Donate to Links


Click on Links masthead to clear previous query from search box

Read Green Left Weekly, our sister publication





Syndicate

Syndicate content

Bulgaria

John Riddell: Five precedents for understanding Egypt’s July coup

General L.G. Kornilov, Moscow, August 1917.

By John Riddell

September 15, 2013 -- Johnriddell.wordpress.com, posted at Links International Journal of Socialist Renewal with permission -- Two months after Egypt’s generals ousted its elected Muslim Brotherhood government, there is still a wide spectrum of views among socialists regarding the meaning of this event (see “Socialists need to rethink the military takeover”).

This discussion can be deepened by considering a few precedents from socialist history – some well known, others obscure.

1. 1917: The Kornilov coup

Bulgaria: Free Jock Palfreeman! Australian activist wrongly imprisoned

Jock Palfreeman interviewed by Tony Iltis, Sofia

May 17, 2013 -- Green Left Weekly -- “I’m in Villawood!”, Jock Palfreeman exclaimed, with the cheerful exuberance he displayed throughout an interview conducted through glass and wire-mesh partitions in the gloomy surroundings of the visiting room of Sofia central prison.

He told Green Left Weekly that it was the plight of refugees illegally detained in Sydney's Villawood detention centre by the Australian government that first radicalised him. His first protest, as a high school student in Sydney, was a blockade of the offices of Villawood’s then operator Australasian Correctional Management on May Day in 2002.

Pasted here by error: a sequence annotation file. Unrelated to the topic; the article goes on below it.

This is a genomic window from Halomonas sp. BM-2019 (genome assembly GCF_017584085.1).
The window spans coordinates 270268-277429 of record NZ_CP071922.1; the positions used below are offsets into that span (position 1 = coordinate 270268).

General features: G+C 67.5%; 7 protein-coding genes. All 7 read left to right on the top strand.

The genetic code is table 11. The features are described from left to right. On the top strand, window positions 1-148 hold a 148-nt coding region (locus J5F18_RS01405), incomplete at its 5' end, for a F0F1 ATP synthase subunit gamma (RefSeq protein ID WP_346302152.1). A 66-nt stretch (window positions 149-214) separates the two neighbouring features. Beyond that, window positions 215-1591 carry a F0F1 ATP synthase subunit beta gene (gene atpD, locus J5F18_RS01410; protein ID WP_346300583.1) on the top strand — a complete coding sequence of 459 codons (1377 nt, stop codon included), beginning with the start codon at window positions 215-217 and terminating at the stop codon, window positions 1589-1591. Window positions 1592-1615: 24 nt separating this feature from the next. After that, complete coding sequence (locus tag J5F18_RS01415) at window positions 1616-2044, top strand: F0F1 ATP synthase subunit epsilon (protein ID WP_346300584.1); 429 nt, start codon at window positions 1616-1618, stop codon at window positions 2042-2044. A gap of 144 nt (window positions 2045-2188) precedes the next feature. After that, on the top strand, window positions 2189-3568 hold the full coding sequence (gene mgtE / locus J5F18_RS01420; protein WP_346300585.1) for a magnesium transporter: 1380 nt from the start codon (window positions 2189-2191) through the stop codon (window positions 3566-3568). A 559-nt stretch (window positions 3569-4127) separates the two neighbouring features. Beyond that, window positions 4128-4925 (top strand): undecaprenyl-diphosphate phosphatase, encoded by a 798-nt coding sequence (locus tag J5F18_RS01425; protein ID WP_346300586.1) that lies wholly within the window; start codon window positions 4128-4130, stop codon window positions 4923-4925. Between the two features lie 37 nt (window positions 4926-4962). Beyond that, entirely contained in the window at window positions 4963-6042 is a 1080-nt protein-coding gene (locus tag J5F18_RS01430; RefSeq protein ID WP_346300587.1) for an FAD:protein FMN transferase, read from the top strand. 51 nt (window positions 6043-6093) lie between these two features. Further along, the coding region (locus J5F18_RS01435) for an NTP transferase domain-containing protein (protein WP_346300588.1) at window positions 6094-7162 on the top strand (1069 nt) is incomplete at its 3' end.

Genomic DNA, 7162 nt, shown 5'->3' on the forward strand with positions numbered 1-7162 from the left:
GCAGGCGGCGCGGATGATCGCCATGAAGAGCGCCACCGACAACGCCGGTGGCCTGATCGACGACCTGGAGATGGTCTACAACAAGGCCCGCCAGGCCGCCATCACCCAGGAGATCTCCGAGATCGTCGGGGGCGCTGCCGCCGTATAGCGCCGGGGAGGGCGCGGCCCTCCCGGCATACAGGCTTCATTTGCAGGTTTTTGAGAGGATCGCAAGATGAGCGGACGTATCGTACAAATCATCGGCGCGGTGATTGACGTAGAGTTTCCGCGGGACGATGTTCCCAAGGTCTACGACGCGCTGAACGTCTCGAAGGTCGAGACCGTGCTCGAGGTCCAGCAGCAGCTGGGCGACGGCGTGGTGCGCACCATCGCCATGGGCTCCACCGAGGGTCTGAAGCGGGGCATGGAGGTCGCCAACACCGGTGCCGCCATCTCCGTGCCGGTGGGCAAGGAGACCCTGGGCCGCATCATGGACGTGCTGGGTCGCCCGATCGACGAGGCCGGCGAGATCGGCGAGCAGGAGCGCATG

A year later he organised students at his school to attend the “Books Not Bombs” student walkouts to protest against the war on Iraq.

It was because of his seeming inability to ignore injustice that he is now serving a 20-year sentence in Bulgaria.

Eastern Europe: Mass protests topple Bulgarian government, zombie uprising in Slovenia

Mass protest in Sofia, Bulgaria's capital, February 17, 2013.

March 15, 2013 -- Left Unity, posted at Links International Journal of Socialist Renewal with permission -- In the last week of February 2013, after days of protests across the country, the Bulgarian government headed by Boyko Borisov resigned. Mariya Ivancheva looks at how it happened and what comes next.

From the beginning of February, Bulgarians in most big cities have been out in the streets, protesting against increased electricity and heating bills. While the increase has happened gradually throughout 2012, in January 2013 the bills were considerably bigger than they would normally get. The price formation was transparently written down on the bill, but what angered many is that a significant amount of money was charged not for energy per se but for various taxes and tariffs.

Syndicate content

Powered by Drupal - Design by Artinet